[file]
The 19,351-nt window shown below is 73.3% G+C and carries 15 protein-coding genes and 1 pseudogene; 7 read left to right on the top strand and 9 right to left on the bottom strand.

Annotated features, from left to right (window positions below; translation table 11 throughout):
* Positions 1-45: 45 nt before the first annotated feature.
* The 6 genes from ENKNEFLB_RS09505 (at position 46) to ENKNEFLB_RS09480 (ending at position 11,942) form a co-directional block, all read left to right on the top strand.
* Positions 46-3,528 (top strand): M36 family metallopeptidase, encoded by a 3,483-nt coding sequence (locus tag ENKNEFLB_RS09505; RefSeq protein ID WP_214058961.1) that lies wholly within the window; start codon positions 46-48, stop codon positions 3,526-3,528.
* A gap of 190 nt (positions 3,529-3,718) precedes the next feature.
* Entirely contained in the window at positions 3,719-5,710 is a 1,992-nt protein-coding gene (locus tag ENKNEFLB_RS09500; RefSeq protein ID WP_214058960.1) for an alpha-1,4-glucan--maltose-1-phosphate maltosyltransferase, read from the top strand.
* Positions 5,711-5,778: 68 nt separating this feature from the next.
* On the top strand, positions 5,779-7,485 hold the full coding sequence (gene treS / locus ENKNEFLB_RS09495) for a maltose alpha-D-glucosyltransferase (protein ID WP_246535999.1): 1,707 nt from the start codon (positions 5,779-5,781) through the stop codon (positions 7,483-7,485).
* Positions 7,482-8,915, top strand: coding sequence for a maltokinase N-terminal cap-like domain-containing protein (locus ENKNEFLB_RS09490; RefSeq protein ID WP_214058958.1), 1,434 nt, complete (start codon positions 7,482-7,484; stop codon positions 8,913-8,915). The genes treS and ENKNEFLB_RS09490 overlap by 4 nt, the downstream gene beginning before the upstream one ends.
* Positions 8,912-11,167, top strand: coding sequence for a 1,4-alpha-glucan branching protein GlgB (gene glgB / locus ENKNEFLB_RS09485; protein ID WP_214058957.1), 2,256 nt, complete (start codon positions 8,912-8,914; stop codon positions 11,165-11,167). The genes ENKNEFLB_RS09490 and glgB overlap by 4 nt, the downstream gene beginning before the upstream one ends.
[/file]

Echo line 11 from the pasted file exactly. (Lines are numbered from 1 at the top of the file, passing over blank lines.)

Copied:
* Positions 8,912-11,167, top strand: coding sequence for a 1,4-alpha-glucan branching protein GlgB (gene glgB / locus ENKNEFLB_RS09485; protein ID WP_214058957.1), 2,256 nt, complete (start codon positions 8,912-8,914; stop codon positions 11,165-11,167). The genes ENKNEFLB_RS09490 and glgB overlap by 4 nt, the downstream gene beginning before the upstream one ends.